[ RadSafe ] DOT versus DOE 5400.5 and Other Authorized Limits

Redmond, Randy (RXQ) redmondrr at y12.doe.gov
Mon Aug 22 07:33:37 CDT 2011

Radsafers and IRP,

How are you reconciling the difference between DOT, DOE, NRC Reg. Guide 1.86 surface contamination values?

Question 1

The 49CFR173.403 definition of "contamination" is more restrictive than the Department of Energy (DOE) Order 5400.5 limits to free-release an item to the public and the NRC Regulatory Guide 1.86 surface contamination values [5000 dpm/100 cm2 (0.8 Bq/cm2) fixed plus non-fixed for uranium].  Additionally, if authorized limits are obtained for certain materials/items, the authorized limits may be substantially higher than the values specified in 49CFR173.403.

For example: A table is monitored for radioactive contamination and the monitoring results indicate 0.7 Bq/cm2 fixed plus non-fixed beta-gamma.  The monitoring results exceed 0.4 Bq/cm2 fixed plus non-fixed beta-gamma, but are less than the DOE 5400.5 free-release limit of 0.8 Bq/cm2 fixed plus non-fixed beta-gamma.  The table can be free-released to the public under the DOE 5400.5 limits; however, since 0.7 Bq/cm2 exceeds 0.4 Bq/cm2 , it appears that the table may be considered a Surface Contaminated Object (SCO-1) under 49CFR173.

Is an item that is free-released under DOE 5400.5 limits, or other authorized limits, and exceeds the 49CFR173.403 contamination values, regulated under 49CFR173, OR are there other 49CFR173 criteria (for example: 49CFR173.436 173.436  Activity Limit for Exempt Consignment) must be exceeded that must also be met for the item to be considered a Surface Contaminated Object?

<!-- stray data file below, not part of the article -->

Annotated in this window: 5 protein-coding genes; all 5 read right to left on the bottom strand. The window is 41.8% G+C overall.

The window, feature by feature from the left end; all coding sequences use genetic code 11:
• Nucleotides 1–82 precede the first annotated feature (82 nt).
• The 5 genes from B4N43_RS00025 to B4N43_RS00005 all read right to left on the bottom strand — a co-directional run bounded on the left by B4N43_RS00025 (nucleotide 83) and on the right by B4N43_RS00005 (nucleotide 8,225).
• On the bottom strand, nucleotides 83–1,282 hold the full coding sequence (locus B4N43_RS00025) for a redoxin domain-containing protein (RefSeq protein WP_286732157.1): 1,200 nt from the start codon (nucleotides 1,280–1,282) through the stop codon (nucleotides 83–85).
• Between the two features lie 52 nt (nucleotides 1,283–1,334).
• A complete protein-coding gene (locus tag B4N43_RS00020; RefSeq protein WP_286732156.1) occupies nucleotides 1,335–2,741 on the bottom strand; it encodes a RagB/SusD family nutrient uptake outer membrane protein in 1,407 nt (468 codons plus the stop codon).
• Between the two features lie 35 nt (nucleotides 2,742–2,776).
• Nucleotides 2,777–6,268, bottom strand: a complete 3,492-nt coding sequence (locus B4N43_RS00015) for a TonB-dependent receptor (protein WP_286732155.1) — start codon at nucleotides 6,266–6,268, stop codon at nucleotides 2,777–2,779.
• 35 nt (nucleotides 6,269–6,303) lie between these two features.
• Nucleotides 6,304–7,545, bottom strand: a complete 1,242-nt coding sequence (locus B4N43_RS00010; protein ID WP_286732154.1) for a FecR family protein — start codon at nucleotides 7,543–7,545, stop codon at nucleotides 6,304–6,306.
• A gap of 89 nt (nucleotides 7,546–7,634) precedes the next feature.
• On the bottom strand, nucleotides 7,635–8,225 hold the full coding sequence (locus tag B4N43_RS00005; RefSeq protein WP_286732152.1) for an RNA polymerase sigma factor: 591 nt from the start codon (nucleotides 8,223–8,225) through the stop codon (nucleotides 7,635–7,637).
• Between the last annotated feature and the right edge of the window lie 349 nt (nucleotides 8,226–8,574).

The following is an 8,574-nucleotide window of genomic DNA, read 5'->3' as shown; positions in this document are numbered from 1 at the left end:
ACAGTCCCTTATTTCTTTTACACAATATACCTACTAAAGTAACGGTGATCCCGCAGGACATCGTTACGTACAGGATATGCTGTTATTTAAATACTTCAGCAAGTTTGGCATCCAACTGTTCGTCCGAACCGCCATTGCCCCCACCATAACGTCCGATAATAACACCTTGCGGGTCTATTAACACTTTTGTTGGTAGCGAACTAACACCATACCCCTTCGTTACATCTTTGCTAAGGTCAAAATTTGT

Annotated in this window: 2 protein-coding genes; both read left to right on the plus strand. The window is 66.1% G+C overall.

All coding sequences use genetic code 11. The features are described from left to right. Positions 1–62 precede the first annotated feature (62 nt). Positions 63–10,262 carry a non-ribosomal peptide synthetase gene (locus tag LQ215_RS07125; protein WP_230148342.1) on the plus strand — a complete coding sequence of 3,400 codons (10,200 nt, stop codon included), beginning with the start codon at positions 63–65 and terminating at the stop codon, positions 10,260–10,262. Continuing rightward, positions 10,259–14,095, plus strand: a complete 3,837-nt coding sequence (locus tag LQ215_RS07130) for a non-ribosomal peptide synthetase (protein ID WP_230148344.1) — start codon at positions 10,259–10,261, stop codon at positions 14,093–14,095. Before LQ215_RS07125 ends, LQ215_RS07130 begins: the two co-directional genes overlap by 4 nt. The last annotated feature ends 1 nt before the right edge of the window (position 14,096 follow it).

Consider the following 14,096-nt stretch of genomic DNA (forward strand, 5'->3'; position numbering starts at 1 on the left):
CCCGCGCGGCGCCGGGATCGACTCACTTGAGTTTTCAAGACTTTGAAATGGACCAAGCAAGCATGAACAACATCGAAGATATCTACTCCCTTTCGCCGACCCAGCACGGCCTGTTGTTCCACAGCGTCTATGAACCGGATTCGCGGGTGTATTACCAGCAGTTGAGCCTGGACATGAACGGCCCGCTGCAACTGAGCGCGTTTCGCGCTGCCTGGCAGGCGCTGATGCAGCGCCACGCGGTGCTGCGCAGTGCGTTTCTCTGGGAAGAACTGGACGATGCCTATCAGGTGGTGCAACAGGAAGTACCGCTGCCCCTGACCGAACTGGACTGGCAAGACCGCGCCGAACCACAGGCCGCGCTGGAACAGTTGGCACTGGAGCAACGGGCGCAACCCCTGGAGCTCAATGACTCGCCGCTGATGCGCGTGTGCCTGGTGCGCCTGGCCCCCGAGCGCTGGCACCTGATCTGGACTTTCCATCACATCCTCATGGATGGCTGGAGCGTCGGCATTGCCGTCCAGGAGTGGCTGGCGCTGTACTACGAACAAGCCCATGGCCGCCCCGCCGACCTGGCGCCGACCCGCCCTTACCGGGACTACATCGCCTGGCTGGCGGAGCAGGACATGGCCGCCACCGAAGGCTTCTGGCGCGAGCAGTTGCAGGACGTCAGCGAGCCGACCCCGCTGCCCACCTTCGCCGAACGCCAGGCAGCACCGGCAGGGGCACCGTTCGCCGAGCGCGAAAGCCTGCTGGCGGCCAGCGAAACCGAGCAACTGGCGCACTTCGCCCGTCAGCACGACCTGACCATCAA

Question 2

If an item is released under DOE or other authorized limits, does DOT even apply?


49CFR173.403 - "Contamination means the presence of a radioactive substance on a surface in quantities in excess of 0.4 Bq/cm\2\ for beta and gamma emitters and low toxicity alpha emitters or 0.04 Bq/cm\2\ for all other alpha emitters. Contamination exists in two phases.
    (1) Fixed radioactive contamination means radioactive contamination that cannot be removed from a surface during normal conditions of transport.
    (2) Non-fixed radioactive contamination means radioactive contamination that can be removed from a surface during normal conditions of transport."

49CFR173.403 - "(1) SCO-I: A solid object on which:
(ii) The fixed contamination on the accessible surface averaged over 300 cm\2\ (or the area of the surface if less than 300 cm\2\) does not exceed 4 x 10\4\ Bq/cm\2\ (1.0 microcurie/cm\2\) for beta and gamma and low toxicity alpha emitters, or 4 x 10\3\ Bq/cm\2\ (0.1 microcurie/cm\2\) for all other alpha emitters;

Question 3

The 49CFR173.403 definition of low toxicity alpha emitters does not include enriched uranium; however, it includes uranium-235. Uranium-235 always has uranium-234 present. The 49CFR173.403 definition of uranium includes enriched uranium and makes a point in stating that uranium-234 is present in depleted, natural and enriched.

Is enriched uranium considered a high toxicity alpha emitter?  If so, given the definitions, why?


49CFR173.403 -  "Low toxicity alpha emitters means natural uranium; depleted uranium; natural thorium; uranium-235 or uranium-238; thorium-232; thorium-228 and thorium-230 when contained in ores or physical and chemical concentrates; and alpha emitters with a half-life of less than 10 days."

Uranium--natural, depleted or enriched means the following:
    (1)(i) ``Natural uranium'' means chemically separated uranium containing the naturally occurring distribution of uranium isotopes
(approximately 99.28% uranium-238 and 0.72% uranium-235 by mass).
    (ii) ``Depleted uranium'' means uranium containing a lesser mass percentage of uranium-235 than in natural uranium.
    (iii) ``Enriched uranium'' means uranium containing a greater mass percentage of uranium-235 than 0.72%.
    (2) In all cases listed in this definition, a very small mass percentage of uranium-234 is present.


Randy Redmond
B&W Y-12
Radiological Engineering

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